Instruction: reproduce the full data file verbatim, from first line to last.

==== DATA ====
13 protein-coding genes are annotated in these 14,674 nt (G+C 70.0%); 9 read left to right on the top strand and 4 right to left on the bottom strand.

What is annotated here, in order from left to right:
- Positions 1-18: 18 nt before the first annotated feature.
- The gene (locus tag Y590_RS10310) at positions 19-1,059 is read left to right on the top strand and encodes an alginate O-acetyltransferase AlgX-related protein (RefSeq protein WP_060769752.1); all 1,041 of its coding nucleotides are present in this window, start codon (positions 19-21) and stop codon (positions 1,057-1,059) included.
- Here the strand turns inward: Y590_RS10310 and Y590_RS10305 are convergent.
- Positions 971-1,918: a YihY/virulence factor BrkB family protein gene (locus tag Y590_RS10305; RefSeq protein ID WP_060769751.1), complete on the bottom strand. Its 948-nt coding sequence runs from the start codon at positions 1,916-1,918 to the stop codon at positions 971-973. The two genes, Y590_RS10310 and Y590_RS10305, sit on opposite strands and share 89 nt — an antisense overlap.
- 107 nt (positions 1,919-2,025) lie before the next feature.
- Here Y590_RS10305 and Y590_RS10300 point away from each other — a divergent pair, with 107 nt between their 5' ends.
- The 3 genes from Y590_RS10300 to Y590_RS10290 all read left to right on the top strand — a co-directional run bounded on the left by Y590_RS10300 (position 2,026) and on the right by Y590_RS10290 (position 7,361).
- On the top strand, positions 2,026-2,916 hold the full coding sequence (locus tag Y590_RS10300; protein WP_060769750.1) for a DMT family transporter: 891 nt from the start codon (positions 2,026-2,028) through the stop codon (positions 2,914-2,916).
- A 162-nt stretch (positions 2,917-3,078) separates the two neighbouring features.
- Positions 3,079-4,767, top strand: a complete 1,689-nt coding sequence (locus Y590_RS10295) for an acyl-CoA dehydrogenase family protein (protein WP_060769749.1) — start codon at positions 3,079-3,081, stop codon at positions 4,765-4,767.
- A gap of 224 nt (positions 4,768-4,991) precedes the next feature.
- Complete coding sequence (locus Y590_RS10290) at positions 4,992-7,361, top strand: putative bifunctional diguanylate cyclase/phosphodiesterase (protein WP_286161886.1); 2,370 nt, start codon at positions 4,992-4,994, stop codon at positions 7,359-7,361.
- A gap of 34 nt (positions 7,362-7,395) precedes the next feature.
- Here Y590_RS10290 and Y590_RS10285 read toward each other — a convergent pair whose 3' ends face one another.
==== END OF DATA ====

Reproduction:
13 protein-coding genes are annotated in these 14,674 nt (G+C 70.0%); 9 read left to right on the top strand and 4 right to left on the bottom strand.

What is annotated here, in order from left to right:
- Positions 1-18: 18 nt before the first annotated feature.
- The gene (locus tag Y590_RS10310) at positions 19-1,059 is read left to right on the top strand and encodes an alginate O-acetyltransferase AlgX-related protein (RefSeq protein WP_060769752.1); all 1,041 of its coding nucleotides are present in this window, start codon (positions 19-21) and stop codon (positions 1,057-1,059) included.
- Here the strand turns inward: Y590_RS10310 and Y590_RS10305 are convergent.
- Positions 971-1,918: a YihY/virulence factor BrkB family protein gene (locus tag Y590_RS10305; RefSeq protein ID WP_060769751.1), complete on the bottom strand. Its 948-nt coding sequence runs from the start codon at positions 1,916-1,918 to the stop codon at positions 971-973. The two genes, Y590_RS10310 and Y590_RS10305, sit on opposite strands and share 89 nt — an antisense overlap.
- 107 nt (positions 1,919-2,025) lie before the next feature.
- Here Y590_RS10305 and Y590_RS10300 point away from each other — a divergent pair, with 107 nt between their 5' ends.
- The 3 genes from Y590_RS10300 to Y590_RS10290 all read left to right on the top strand — a co-directional run bounded on the left by Y590_RS10300 (position 2,026) and on the right by Y590_RS10290 (position 7,361).
- On the top strand, positions 2,026-2,916 hold the full coding sequence (locus tag Y590_RS10300; protein WP_060769750.1) for a DMT family transporter: 891 nt from the start codon (positions 2,026-2,028) through the stop codon (positions 2,914-2,916).
- A 162-nt stretch (positions 2,917-3,078) separates the two neighbouring features.
- Positions 3,079-4,767, top strand: a complete 1,689-nt coding sequence (locus Y590_RS10295) for an acyl-CoA dehydrogenase family protein (protein WP_060769749.1) — start codon at positions 3,079-3,081, stop codon at positions 4,765-4,767.
- A gap of 224 nt (positions 4,768-4,991) precedes the next feature.
- Complete coding sequence (locus Y590_RS10290) at positions 4,992-7,361, top strand: putative bifunctional diguanylate cyclase/phosphodiesterase (protein WP_286161886.1); 2,370 nt, start codon at positions 4,992-4,994, stop codon at positions 7,359-7,361.
- A gap of 34 nt (positions 7,362-7,395) precedes the next feature.
- Here Y590_RS10290 and Y590_RS10285 read toward each other — a convergent pair whose 3' ends face one another.